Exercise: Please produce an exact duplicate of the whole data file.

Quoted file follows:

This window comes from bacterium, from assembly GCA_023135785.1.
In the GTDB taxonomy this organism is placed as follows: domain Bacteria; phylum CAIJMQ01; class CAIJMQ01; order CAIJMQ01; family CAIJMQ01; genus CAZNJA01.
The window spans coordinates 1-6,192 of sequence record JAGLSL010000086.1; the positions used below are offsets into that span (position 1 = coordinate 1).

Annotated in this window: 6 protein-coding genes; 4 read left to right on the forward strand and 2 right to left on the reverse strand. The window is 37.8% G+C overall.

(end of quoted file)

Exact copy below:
This window comes from bacterium, from assembly GCA_023135785.1.
In the GTDB taxonomy this organism is placed as follows: domain Bacteria; phylum CAIJMQ01; class CAIJMQ01; order CAIJMQ01; family CAIJMQ01; genus CAZNJA01.
The window spans coordinates 1-6,192 of sequence record JAGLSL010000086.1; the positions used below are offsets into that span (position 1 = coordinate 1).

Annotated in this window: 6 protein-coding genes; 4 read left to right on the forward strand and 2 right to left on the reverse strand. The window is 37.8% G+C overall.